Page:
EPA orders 3 trucking companies to pay more than $400,000 for violating CARB’s pollution regulations
SAN FRANSISCO — Three interstate trucking companies must pay $417,000 penalties for violating the California Air Resources Board’s (CARB) federally enforceable Truck and Bus, Drayage and Transport Refrigeration Unit regulations, the U.S. Environmental Protection Agency (EPA) announced Oct. 16.
The announcement highlighted separate administrative settlement agreements with three companies:
Roadrunner Transportation Systems Inc. operated heavy-duty diesel vehicles that lacked the diesel particulate filters required by CARB’s Truck and Bus Regulation and operated unregistered, noncompliant drayage trucks. The company also hired carriers to transport goods in California without verifying that the vehicles complied with the Truck and Bus Regulation and dispatched drayage trucks without required record-keeping. As part of the settlement, the company will pay a $117,000 civil penalty and has agreed to use compliant trucks.
Ruan Transportation Management Systems Inc. operated heavy-duty diesel trucks in California that lacked the required diesel particulate filters. Ruan also failed to verify that the carriers it hired to transport goods in California complied with CARB’s Truck and Bus Regulation. Ruan is the first company cited by EPA for failing to timely meet specified particulate-matter emission reductions in transport refrigeration equipment under State of California requirements. As part of the settlement, the company will pay a $125,000 civil penalty and will use compliant trucks.
Boise Cascade Co. failed to verify that the carriers it hired to transport goods in California complied with the state’s Truck and Bus Regulation. As part of the settlement, the company will pay a $175,000 civil penalty and has agreed to use compliant trucks.
“As trucks are one of the largest sources of air pollution in California, EPA will continue to ensure these heavy-duty vehicles have the needed pollution-control equipment and operate in compliance with the rules,” John Busterud, EPA’s Pacific Southwest regional administrator. “These companies have agreed to bring their trucks into compliance and operate more cleanly in all communities they serve.”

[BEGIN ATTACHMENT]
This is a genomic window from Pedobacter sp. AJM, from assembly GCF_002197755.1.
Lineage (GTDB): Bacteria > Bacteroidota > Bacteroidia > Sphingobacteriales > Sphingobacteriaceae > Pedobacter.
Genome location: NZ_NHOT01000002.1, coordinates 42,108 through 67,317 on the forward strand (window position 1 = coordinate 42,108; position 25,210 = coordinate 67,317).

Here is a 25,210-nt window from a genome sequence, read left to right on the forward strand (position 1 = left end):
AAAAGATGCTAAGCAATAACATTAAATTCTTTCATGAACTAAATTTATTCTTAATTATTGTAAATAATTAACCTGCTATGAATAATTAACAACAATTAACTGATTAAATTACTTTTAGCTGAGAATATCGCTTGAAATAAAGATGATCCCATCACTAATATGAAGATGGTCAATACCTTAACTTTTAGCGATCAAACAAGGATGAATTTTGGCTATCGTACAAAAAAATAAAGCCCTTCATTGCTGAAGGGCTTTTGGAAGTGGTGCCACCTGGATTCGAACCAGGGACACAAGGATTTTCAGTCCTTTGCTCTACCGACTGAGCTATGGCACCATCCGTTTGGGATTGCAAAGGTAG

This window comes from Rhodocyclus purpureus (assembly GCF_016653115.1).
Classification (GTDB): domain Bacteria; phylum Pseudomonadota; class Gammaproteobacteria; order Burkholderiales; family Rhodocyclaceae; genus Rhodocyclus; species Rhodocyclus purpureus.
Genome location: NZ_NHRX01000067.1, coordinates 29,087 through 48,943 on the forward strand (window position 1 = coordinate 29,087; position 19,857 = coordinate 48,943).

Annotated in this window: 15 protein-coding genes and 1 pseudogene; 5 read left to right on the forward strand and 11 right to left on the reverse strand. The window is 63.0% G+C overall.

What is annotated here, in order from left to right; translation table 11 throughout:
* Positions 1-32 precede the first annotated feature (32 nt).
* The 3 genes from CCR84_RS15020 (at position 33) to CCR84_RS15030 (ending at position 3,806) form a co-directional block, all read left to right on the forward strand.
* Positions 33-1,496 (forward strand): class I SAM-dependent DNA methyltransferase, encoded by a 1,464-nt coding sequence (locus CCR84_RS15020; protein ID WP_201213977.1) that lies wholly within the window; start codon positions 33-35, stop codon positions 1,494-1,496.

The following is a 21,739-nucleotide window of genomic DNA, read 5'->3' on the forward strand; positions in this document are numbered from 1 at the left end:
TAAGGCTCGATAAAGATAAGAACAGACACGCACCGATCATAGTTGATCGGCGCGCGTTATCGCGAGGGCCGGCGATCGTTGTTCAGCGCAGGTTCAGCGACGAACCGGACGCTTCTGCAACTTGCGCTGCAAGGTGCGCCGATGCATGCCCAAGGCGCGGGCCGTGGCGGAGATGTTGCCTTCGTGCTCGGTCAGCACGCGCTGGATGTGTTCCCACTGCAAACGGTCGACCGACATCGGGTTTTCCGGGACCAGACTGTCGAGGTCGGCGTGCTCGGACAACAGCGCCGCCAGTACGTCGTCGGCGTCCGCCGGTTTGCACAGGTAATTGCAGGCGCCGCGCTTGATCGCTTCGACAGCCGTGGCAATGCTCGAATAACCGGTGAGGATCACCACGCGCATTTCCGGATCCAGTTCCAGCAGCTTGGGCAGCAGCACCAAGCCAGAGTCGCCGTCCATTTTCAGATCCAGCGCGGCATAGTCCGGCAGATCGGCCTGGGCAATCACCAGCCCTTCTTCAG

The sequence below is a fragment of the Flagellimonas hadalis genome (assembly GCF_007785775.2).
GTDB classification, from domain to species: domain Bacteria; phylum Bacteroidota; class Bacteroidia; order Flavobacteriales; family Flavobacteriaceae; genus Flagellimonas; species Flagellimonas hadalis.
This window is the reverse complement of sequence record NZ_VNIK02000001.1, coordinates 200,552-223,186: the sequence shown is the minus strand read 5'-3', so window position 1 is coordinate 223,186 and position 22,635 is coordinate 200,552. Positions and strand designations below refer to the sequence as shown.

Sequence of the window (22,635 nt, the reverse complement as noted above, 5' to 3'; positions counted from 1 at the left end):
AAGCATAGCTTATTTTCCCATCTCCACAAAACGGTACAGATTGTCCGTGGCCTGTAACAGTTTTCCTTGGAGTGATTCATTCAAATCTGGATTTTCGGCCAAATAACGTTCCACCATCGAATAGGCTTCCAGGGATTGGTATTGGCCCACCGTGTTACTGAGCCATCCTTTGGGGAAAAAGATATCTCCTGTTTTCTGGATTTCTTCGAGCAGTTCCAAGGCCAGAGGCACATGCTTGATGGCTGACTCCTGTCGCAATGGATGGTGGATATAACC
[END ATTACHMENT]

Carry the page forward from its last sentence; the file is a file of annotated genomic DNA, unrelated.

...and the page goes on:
According to a statement from the EPA, transportation is a primary contributor to the high levels of air pollutants in Southern California and the Central Valley. Diesel emissions from trucks are one of the state’s largest sources of fine particle pollution, or soot, which is linked to health issues including asthma, impaired lung development in children, and cardiovascular effects in adults. Many of these trucks are older models and emit high amounts of particulate matter and nitrogen oxides.
For several years, California’s Truck and Bus Regulation and Drayage Truck Regulation have been part of the state’s federally enforceable plan to attain cleaner air. California requires trucking companies to upgrade vehicles they own to meet specific particulate matter and nitrogen oxides performance standards and to verify compliance of vehicles they hire or dispatch.
Heavy-duty diesel trucks in California must meet 2010 engine emissions standards or use diesel particulate filters to reduce the diesel particulate emissions into the atmosphere by 85% or more. Owners and operators of drayage trucks operating in California must meet specific emissions standards and register these trucks with the state. Under California’s Transport Refrigeration Unit Regulation, owners and operators of transport refrigeration equipment that operate in the state must meet performance standards that reduce particulate emissions by at least 50% (or 85% by certain deadlines, depending upon the model year and horsepower of the equipment).
This article originally appeared on The Trucker